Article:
Back to Basics: The Black Dress

A black dress is a super versatile wardrobes staple but only if you take your time and buy right. If you aren’t a frequent dress wearer, the inclination is to venture into the more formal realm (think suit dress). A great black dress can do a whole lot more than take you to a meeting, funeral or wedding. If you shop around and find one in versatile enough in fabric and cut, you can get a lot more wear out of your little black dress. The main things you should look for when trying to find a dress that will take you from the boardroom to brunch are: cut, drape and the quality of the fabric.

When shopping, one easy tip to know if the fabric of a dress is going to go the distance before you take it out of the store is to scrunch up the fabric in your hand for a few seconds and then let go. If the fabric is wrinkled, the dress will be a hot mess by the time 11 am rolls around. If the fabric falls smoothly back into place, it's worth a trip to the dressing room.

The cut of the dress should work for you by creating the best silhouette for your body. Here are a few ways to get the most flattering dress for your shape:

1.) Be sure the neckline is not too high or too low. A scoop neck flatters almost every face and body shape. If you are well endowed in the chest region, just make sure the neckline is not too low to ensure it is work appropriate.

Above: BR Monogram Collection Cowl Neck Dress, $130
2.) If you are curvy, look for a dress that emphasizes the smallest part of your waist which may be higher than you'd expect. Don’t look for the same waistline you would when shopping for a jean when you're looking for a dress. Always look for a seam or a line that hits higher on your ribcage (think 1-3 fingers below the bottom of your bust) and skims the body from there. If you have a large chest, a very strong empire cut, hitting right below your bust and flows downward, is going to add attention to this area so if you are looking to downplay your assets be sure the waist of your dress isn't cut too close to the area around (or near) the underwire of your bra. The wrap dress below gives you an idea of where the waist of a dress should fall to look the most flattering.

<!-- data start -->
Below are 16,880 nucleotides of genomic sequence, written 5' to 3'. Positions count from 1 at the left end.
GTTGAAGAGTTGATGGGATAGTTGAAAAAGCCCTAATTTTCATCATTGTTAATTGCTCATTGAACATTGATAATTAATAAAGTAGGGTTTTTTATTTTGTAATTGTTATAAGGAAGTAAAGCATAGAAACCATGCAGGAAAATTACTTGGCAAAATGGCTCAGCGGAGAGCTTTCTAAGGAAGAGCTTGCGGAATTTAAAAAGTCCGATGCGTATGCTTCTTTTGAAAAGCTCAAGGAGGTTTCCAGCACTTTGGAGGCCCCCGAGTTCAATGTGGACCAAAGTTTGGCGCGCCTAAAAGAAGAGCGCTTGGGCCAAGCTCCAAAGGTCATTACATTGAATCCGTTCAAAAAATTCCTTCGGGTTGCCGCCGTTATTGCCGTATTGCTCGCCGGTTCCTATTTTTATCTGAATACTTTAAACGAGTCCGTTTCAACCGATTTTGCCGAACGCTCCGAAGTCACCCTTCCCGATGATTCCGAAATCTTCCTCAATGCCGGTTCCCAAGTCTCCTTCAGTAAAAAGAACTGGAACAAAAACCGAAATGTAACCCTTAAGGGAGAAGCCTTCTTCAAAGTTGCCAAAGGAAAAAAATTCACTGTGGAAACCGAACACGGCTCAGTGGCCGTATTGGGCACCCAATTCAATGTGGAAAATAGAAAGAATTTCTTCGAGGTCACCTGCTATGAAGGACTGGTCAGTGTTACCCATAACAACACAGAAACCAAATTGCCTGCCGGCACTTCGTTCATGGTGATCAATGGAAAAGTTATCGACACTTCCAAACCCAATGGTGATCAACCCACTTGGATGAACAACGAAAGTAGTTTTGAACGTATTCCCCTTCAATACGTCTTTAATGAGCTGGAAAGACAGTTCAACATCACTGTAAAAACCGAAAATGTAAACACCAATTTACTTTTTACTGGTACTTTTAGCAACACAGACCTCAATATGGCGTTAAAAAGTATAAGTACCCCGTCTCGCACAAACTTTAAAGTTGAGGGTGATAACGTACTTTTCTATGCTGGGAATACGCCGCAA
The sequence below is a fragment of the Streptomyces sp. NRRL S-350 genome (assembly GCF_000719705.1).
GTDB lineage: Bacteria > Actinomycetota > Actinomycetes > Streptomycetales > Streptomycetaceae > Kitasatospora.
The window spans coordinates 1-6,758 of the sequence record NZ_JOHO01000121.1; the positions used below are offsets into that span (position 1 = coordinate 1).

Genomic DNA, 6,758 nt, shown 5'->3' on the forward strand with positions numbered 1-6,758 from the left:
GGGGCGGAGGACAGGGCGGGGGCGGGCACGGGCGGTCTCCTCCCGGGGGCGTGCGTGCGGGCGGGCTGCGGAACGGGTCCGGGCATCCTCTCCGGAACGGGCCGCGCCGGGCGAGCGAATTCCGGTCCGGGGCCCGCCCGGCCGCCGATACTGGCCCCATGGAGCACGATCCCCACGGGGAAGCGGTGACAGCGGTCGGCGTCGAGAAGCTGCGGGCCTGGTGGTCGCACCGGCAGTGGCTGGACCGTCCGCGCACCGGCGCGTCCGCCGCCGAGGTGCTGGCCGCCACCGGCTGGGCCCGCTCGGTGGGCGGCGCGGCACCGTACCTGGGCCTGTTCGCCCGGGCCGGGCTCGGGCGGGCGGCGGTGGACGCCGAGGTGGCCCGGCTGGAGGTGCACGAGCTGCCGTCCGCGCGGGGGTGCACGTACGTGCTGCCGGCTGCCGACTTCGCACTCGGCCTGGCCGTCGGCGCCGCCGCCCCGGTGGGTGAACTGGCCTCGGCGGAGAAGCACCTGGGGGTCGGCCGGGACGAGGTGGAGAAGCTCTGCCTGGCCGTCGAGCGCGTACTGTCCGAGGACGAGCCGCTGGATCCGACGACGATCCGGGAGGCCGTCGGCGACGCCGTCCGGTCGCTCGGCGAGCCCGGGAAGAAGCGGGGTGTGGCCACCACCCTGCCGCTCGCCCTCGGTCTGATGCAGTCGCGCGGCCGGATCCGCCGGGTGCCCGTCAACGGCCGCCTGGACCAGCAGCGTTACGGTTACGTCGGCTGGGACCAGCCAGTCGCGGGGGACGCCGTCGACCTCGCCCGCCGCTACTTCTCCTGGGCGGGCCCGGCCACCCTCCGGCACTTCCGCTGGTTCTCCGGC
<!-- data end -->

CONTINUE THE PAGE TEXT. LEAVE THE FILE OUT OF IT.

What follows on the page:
Above: Banana Republic, Gema Wrap Dress, $98
3) Depending on your shape, the skirt of your dress should fall into one of three categories: pencil, A line or straight. A pencil skirt on a dress typically hits at or right below the kneecap and hugs the hips and legs all the way down. It's a very body conscious fit so if you carry weight in the hips and thighs this might not be the best shape for you. However, if you carry your weight in other areas, this style is a great option for elongating the lower body. To get the most out of this shape wear it with a heel (even a small, kitten heel).

Above: Dolce & Gabbana, Aubergine Shift Dress, $480 (not available in black)
4) An A line dress is the best option for all body types. This is my favorite type of dress (ok, it might be a tie with the wrap dress) because it truly is easy to adapt to all types of occasions from work to the weekend. An A line dress is fitted at the waist and gradually flares out. It's best to stick with a dress that falls above the knee (don't go shorter than one inch above the knee), at the knee or right below the knee to be sure the dress  flatters your legs.

Above: Calvin Klein, Solid belted fit + Flare dress, $139.50

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